|US5376212||Feb 18, 1993||Dec 27, 1994||Tokyo Electron Yamanashi Limited||Reduced-pressure processing apparatus|
|US5378145||Jul 12, 1993||Jan 3, 1995||Tokyo Electron Kabushiki Kaisha||Treatment system and treatment apparatus|
|US5435683||Aug 23, 1994||Jul 25, 1995||Tokyo Electron Limited||Load-lock unit and wafer transfer system|
|US5468112 *||Oct 5, 1993||Nov 21, 1995||Tokyo Electron Limited||Wafer container and wafer aligning apparatus|
|US5544421||Apr 28, 1994||Aug 13, 1996||Semitool, Inc.||Semiconductor wafer processing system|
|US5620295 *||Dec 27, 1995||Apr 15, 1997||Tokyo Electron Limited||Transfer apparatus|
|US6071059 *||Jan 5, 1998||Jun 6, 2000||Brooks Automation Gmbh||Loading and unloading station for semiconductor processing installations|
|US6203268 *||Sep 2, 1999||Mar 20, 2001||Tokyo Electron Limited||Positioning apparatus for substrates to be processed|
|US6235634||May 20, 1998||May 22, 2001||Applied Komatsu Technology, Inc.||Modular substrate processing system|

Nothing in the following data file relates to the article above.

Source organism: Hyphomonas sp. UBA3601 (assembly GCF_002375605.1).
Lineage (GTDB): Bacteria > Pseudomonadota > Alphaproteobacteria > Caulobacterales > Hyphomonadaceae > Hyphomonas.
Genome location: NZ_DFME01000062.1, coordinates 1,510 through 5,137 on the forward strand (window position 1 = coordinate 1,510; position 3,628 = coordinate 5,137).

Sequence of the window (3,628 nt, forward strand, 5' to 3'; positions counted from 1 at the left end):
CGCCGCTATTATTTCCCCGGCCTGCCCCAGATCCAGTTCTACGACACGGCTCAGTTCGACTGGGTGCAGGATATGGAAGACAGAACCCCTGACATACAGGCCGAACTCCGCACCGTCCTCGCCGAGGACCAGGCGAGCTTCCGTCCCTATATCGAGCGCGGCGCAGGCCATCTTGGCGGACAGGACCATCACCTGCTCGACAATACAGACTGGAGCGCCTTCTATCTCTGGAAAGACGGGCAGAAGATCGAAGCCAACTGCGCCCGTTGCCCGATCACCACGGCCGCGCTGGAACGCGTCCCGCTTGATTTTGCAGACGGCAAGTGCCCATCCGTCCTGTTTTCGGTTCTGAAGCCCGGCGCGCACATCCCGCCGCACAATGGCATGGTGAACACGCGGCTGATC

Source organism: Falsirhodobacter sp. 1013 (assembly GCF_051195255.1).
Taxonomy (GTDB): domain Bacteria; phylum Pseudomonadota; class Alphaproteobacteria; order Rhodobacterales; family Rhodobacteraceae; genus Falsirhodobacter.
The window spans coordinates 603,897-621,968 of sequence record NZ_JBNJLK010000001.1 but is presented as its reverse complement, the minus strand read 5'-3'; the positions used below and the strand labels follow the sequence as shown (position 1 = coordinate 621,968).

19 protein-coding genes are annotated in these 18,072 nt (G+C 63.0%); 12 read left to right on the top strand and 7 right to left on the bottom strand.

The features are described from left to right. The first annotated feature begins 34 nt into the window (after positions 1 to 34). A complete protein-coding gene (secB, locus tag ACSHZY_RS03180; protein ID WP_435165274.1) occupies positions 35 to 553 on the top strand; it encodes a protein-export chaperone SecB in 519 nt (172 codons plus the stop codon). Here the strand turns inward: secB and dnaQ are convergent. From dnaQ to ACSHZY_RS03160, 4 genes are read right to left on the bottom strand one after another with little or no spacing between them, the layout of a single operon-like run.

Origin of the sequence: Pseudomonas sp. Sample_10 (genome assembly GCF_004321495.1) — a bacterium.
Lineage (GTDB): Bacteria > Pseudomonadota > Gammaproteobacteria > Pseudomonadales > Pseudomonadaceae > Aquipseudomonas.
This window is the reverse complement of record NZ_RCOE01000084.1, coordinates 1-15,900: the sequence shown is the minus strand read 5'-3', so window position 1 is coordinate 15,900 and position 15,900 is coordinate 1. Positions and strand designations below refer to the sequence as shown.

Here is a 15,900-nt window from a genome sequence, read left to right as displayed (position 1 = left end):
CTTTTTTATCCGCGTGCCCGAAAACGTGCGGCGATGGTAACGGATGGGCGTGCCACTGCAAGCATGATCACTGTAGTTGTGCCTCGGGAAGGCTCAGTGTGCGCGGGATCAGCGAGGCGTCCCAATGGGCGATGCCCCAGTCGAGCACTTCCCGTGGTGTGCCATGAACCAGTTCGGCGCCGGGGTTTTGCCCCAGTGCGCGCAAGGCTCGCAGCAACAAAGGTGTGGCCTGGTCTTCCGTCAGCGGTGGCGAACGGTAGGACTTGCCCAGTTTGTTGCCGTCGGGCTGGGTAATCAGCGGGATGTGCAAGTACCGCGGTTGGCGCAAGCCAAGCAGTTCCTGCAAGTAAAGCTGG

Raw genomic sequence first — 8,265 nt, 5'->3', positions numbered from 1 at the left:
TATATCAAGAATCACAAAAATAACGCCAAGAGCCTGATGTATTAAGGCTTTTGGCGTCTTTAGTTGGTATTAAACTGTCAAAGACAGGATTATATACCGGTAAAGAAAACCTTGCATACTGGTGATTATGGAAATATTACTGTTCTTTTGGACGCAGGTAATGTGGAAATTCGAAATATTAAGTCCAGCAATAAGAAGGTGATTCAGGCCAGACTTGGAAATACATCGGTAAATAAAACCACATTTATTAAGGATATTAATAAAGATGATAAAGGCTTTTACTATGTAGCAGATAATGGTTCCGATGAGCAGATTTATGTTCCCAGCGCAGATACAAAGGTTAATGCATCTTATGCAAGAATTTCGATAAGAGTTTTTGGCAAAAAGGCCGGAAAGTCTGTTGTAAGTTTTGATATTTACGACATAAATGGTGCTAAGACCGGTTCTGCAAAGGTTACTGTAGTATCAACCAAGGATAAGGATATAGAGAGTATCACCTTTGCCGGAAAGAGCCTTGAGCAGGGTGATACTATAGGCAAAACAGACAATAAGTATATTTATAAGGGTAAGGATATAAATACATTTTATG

|US6290405||May 31, 2000||Sep 18, 2001||Tokyo Electron Limited||Substrate processing apparatus|
|US6313903||Jan 28, 2000||Nov 6, 2001||Tokyo Electron Limited||Resist coating and developing unit|
|US6318944 *||Jun 4, 1996||Nov 20, 2001||Kokusai Electric Co., Ltd.||Semiconductor fabricating apparatus, method for modifying positional displacement of a wafer in a wafer cassette within the semiconductor fabricating apparatus and method for transferring the wafer cassette|
|US6344126||Sep 15, 2000||Feb 5, 2002||Micron Technology, Inc.||Electroplating apparatus and method|
|US6365033||Aug 31, 1999||Apr 2, 2002||Semitoof, Inc.||Methods for controlling and/or measuring additive concentration in an electroplating bath|